Finally, while we were at the school, we planned and organised “Library Day,” a day during which every student group and grade would come to the library to participate in activities related to libraries and books. For example, with the younger students, we had a storytelling activity and a creation of bookmarks activity, while for older students we had a scavenger hunt and a book buffet activity. The day was a success and students really enjoyed themselves. On a personal note, I was very impressed to see that no one complained about having to participate in the activities, especially with the older students, as it can often be the case with teenagers. The level of appreciation of our efforts from the students really moved me.
Fulfilling experience on different levels
Overall, my experience with Librarians Without Borders in Guatemala was incredibly fulfilling, both on a professional and personal level.
Professionally, it was a great opportunity to put in practice some of the theory I learned at the McGill School of Information Studies, from cataloguing to programming for the library. I was amazed to see the importance of the library and of reading activities in the educational project of Asturias. The staff really understood the importance of providing its students with adequate information resources to enhance their analytical and critical skills. This is even more impressive when we consider the situation of libraries and information access in Guatemala, where libraries lack resources and normally retain all their books behind the counter, which restrains their free use. I also found it amazing that the school’s curriculum discussed many issues related to the contemporary history of the country, such as corruption or human rights violations, and that the library included many books on these topics as well.
On a personal level, I am very happy I had the chance to get to know the Miguel Angel Asturias Academy, its teachers and its students. The unique curriculum of the school inspired me and showed me once again how education can be a powerful tool for change and social justice.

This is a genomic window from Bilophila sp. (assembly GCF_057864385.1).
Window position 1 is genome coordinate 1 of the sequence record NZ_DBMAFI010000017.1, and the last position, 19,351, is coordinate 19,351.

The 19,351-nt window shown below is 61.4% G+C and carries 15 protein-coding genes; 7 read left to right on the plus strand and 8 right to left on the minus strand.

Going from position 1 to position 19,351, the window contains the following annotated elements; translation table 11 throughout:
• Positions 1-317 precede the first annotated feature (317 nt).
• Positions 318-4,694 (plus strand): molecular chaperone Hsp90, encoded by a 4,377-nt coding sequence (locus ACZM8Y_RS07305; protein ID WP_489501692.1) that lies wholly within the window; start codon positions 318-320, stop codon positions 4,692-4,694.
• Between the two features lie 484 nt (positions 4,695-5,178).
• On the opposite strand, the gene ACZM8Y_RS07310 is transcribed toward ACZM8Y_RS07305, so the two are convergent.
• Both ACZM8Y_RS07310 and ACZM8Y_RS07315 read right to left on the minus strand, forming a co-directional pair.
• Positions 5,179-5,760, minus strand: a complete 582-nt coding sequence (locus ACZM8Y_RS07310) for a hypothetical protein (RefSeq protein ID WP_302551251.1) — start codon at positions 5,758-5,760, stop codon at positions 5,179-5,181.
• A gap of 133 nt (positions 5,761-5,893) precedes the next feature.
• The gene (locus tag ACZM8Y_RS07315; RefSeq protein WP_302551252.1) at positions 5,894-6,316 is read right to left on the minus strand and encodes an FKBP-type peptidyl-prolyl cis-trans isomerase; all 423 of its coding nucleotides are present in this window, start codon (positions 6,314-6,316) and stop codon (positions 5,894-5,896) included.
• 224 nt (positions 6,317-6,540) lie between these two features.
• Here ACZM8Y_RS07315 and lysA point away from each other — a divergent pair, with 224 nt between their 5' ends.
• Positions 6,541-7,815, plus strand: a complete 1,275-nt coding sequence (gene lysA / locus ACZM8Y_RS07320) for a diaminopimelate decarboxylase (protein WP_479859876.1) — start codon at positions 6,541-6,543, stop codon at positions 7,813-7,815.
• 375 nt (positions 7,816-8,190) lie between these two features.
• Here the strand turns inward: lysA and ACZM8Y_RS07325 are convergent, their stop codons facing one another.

Guatemala is still struggling with high levels of violence and poverty, having suffered a long civil war of thirty-six years (1960-1996) during which many massacres of indigenous communities occurred. The country is characterized by an unequal distribution of wealth, where the richest 20 per cent of the population account for nearly 80 per cent of agricultural land. The education system also experiences many challenges: the average age of dropout is 11 years, and 35 per cent of students do not complete primary school. Only 40 per cent of those who complete it then continue to high school. Knowing all this, I found the educational project of Asturias Academy even more inspiring and I hope it achieves its goal of implementing change in Guatemala.
Working with LWB was an amazing experience which definitely made me want to seek more opportunities in the future to work in regions where access to information is not a given. As North Americans, we tend to take for granted our wide access to information resources. Borrowing books in a library is something we don’t really think about and we often forget how incredible all the knowledge we can get within our reach is. This situation that we take for granted is something people wish for and fight for in other regions of the world, as it is the case in Guatemala. Keeping this in mind, I feel that working to make information access more equal in the world is the least I can do.
When our group left Quetzaltenango, Jorge Chojolán thanked us all for our work and mentioned that the school got a lot out of our work. But I do think our group received so much as well; on a personal note, I bring back home more memories, experiences and insights that I could have imagined.
For more information or to donate to Librarians Without Borders or to the Miguel Angel Asturias Academy click here.
Carolyne Ménard is currently undertaking a master’s degree in Library and Information Studies at the McGill School of Information Studies. She is the 2013-2014 co-chair of the McGill Chapter of Librarians Without Borders.